The €100m bill charged by Nama-appointed receivers
Receivers appointed by the National Asset Management Agency (Nama) to its debtors have collected €100m in fees since the agency was set up five years ago.
The bill was revealed last week by Finance Minister Michael Noonan in response to a parliamentary question from Fianna Fail's Michael McGrath.
Insolvency practitioners like receivers were one of the few professions to enjoy a big boost in business from the recession. Receivers at KPMG, RSM Farrell Grant Sparks, PwC and Savills have been some of the recipients of Nama business since 2010.
A total of 70 separate firms were appointed as receivers by Nama over the five years, selected from a panel created through a public appointment process.
The annual cost to the National Asset Management Agency of appointing receivers peaked in 2014, when 73 appointments were made at a cost of €23.02m, Minister Noonan said. In 2015 to date, 23 have been appointed at a cost of €17.32m.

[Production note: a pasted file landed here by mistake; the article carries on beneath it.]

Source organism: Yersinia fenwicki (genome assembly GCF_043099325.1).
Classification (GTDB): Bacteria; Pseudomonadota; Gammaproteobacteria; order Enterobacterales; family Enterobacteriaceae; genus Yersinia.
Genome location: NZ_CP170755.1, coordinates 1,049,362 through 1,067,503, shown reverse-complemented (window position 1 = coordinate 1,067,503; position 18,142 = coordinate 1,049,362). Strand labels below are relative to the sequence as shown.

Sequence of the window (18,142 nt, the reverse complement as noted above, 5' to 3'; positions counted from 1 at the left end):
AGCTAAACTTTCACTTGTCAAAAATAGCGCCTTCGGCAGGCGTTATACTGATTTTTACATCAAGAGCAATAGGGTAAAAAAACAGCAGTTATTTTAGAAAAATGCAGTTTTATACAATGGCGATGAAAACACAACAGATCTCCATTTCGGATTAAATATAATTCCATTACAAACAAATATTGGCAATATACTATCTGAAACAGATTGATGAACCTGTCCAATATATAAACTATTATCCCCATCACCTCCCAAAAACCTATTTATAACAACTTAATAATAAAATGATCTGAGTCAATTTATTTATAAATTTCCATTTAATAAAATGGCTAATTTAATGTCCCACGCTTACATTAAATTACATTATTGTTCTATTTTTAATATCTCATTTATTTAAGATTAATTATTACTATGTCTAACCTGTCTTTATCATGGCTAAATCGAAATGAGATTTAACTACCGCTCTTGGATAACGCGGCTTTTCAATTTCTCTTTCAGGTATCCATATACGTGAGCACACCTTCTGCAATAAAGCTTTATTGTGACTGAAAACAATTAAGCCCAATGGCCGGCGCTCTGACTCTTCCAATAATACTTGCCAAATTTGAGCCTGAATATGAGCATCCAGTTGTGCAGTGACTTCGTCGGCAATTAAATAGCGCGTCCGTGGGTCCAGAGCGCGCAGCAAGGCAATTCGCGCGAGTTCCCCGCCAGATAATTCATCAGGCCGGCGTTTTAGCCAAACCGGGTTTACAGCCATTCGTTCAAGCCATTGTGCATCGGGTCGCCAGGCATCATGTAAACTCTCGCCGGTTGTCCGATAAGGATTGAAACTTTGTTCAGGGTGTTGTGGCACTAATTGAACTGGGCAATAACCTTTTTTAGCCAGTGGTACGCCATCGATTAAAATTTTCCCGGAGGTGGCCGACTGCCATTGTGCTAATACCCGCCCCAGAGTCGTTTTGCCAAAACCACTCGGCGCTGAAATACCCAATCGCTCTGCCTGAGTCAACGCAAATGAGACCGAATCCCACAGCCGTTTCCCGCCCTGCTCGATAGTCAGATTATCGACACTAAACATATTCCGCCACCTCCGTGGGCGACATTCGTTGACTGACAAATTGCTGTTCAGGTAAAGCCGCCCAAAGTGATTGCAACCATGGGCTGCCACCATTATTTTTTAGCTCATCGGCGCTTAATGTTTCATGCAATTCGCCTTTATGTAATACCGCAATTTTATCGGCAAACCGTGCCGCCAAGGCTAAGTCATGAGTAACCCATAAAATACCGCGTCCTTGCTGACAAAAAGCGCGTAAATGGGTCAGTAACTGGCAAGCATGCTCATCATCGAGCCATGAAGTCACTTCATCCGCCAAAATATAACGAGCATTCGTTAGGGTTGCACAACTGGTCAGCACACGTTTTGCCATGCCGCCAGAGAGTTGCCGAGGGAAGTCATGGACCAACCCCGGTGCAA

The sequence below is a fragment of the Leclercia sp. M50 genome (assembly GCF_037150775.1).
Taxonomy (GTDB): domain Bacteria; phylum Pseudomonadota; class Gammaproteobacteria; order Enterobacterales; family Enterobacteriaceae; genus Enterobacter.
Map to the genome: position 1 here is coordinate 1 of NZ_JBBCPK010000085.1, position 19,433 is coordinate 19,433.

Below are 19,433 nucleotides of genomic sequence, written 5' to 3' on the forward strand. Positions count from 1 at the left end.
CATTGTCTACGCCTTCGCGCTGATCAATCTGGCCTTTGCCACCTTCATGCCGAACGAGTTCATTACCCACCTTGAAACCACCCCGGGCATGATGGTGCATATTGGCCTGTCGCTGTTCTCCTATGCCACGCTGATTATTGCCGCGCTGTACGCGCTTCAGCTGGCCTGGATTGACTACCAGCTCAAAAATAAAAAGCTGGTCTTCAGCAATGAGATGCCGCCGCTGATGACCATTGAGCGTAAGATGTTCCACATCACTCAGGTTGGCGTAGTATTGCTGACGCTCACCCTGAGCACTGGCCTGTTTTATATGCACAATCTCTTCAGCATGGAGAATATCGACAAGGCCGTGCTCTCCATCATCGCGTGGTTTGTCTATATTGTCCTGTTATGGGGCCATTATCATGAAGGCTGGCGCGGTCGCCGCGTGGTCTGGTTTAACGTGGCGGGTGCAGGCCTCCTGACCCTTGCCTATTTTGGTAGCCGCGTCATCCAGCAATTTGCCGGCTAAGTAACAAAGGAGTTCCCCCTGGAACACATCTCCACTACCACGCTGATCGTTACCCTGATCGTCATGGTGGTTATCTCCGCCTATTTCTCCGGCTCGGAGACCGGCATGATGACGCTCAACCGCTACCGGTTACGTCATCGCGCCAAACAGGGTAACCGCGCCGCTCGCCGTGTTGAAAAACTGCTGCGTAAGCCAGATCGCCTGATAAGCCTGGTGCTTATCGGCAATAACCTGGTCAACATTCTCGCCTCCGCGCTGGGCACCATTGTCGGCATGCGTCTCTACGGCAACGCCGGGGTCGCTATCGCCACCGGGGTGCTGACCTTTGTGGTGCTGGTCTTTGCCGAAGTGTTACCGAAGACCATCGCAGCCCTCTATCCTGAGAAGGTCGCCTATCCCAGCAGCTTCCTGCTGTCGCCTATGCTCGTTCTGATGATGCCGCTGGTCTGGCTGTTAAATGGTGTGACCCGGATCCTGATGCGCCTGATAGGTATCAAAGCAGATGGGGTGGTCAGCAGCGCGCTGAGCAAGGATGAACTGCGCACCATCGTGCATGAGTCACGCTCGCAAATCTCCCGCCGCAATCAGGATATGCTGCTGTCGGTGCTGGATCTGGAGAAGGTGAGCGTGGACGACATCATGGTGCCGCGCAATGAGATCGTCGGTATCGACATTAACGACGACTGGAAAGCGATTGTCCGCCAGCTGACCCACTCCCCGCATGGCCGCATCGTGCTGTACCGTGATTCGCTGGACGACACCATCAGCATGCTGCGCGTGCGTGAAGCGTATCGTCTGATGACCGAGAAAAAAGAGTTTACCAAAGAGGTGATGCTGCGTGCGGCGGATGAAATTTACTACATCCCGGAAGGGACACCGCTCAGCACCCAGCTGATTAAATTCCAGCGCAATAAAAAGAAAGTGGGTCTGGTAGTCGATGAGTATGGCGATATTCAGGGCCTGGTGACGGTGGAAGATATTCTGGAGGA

"Receiver fees form part of the receivership and are met out of receivership realisations," said the Minister for Finance.
"Fees for an insolvency are set by reference to the procurement process relating to the selection and appointment of the insolvency practitioner.
"Typically fees reduce as the assignment progresses and the level of assets reduces by way of disposals or otherwise. However, this depends on the complexity of the insolvency and the fact that issues can emerge during the insolvency."
Receivers of the bad bank generated nearly €500m for Nama by selling jewels, artwork and other items taken from borrowers it has moved against, the Minister for Finance also revealed last week in a separate parliamentary question in the Dail.
Items sold included works of art by Jack Yeats, Roderic O'Connor and Ivon Hitchens.
Sunday Indo Business